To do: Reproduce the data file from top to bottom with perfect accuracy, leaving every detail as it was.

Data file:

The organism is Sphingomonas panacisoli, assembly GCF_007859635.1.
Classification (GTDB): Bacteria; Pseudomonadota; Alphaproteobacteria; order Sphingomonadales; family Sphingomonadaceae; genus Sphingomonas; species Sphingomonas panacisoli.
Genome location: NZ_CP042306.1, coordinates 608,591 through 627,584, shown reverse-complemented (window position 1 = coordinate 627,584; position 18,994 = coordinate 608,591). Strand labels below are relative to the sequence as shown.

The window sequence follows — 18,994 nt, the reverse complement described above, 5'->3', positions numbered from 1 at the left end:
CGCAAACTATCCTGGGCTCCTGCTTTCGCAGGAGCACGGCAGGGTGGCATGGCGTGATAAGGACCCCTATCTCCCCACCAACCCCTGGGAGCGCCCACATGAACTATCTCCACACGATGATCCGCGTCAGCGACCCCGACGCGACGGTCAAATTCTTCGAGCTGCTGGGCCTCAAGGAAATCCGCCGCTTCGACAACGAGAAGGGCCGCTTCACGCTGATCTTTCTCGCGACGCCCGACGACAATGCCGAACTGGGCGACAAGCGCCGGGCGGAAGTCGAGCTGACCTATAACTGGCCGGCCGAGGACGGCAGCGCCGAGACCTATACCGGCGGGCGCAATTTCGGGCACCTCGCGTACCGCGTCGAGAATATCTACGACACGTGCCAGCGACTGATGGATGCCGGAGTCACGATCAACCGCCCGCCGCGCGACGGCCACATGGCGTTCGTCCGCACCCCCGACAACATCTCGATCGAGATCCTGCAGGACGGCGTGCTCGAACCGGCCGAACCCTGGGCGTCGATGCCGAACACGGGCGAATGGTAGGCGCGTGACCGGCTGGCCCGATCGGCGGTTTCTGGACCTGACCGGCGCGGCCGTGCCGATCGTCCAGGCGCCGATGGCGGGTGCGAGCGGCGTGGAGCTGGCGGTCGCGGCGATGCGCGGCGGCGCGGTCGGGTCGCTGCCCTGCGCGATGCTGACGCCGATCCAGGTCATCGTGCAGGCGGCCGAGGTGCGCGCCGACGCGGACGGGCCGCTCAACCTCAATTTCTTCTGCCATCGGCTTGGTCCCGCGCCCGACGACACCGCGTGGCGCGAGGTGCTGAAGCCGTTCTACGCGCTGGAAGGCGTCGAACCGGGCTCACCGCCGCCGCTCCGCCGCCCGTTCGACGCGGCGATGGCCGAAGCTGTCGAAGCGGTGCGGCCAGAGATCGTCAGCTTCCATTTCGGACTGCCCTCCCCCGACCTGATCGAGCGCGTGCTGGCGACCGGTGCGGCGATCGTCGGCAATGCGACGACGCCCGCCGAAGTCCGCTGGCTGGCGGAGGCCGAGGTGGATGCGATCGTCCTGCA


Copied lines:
The organism is Sphingomonas panacisoli, assembly GCF_007859635.1.
Classification (GTDB): Bacteria; Pseudomonadota; Alphaproteobacteria; order Sphingomonadales; family Sphingomonadaceae; genus Sphingomonas; species Sphingomonas panacisoli.
Genome location: NZ_CP042306.1, coordinates 608,591 through 627,584, shown reverse-complemented (window position 1 = coordinate 627,584; position 18,994 = coordinate 608,591). Strand labels below are relative to the sequence as shown.

The window sequence follows — 18,994 nt, the reverse complement described above, 5'->3', positions numbered from 1 at the left end:
CGCAAACTATCCTGGGCTCCTGCTTTCGCAGGAGCACGGCAGGGTGGCATGGCGTGATAAGGACCCCTATCTCCCCACCAACCCCTGGGAGCGCCCACATGAACTATCTCCACACGATGATCCGCGTCAGCGACCCCGACGCGACGGTCAAATTCTTCGAGCTGCTGGGCCTCAAGGAAATCCGCCGCTTCGACAACGAGAAGGGCCGCTTCACGCTGATCTTTCTCGCGACGCCCGACGACAATGCCGAACTGGGCGACAAGCGCCGGGCGGAAGTCGAGCTGACCTATAACTGGCCGGCCGAGGACGGCAGCGCCGAGACCTATACCGGCGGGCGCAATTTCGGGCACCTCGCGTACCGCGTCGAGAATATCTACGACACGTGCCAGCGACTGATGGATGCCGGAGTCACGATCAACCGCCCGCCGCGCGACGGCCACATGGCGTTCGTCCGCACCCCCGACAACATCTCGATCGAGATCCTGCAGGACGGCGTGCTCGAACCGGCCGAACCCTGGGCGTCGATGCCGAACACGGGCGAATGGTAGGCGCGTGACCGGCTGGCCCGATCGGCGGTTTCTGGACCTGACCGGCGCGGCCGTGCCGATCGTCCAGGCGCCGATGGCGGGTGCGAGCGGCGTGGAGCTGGCGGTCGCGGCGATGCGCGGCGGCGCGGTCGGGTCGCTGCCCTGCGCGATGCTGACGCCGATCCAGGTCATCGTGCAGGCGGCCGAGGTGCGCGCCGACGCGGACGGGCCGCTCAACCTCAATTTCTTCTGCCATCGGCTTGGTCCCGCGCCCGACGACACCGCGTGGCGCGAGGTGCTGAAGCCGTTCTACGCGCTGGAAGGCGTCGAACCGGGCTCACCGCCGCCGCTCCGCCGCCCGTTCGACGCGGCGATGGCCGAAGCTGTCGAAGCGGTGCGGCCAGAGATCGTCAGCTTCCATTTCGGACTGCCCTCCCCCGACCTGATCGAGCGCGTGCTGGCGACCGGTGCGGCGATCGTCGGCAATGCGACGACGCCCGCCGAAGTCCGCTGGCTGGCGGAGGCCGAGGTGGATGCGATCGTCCTGCA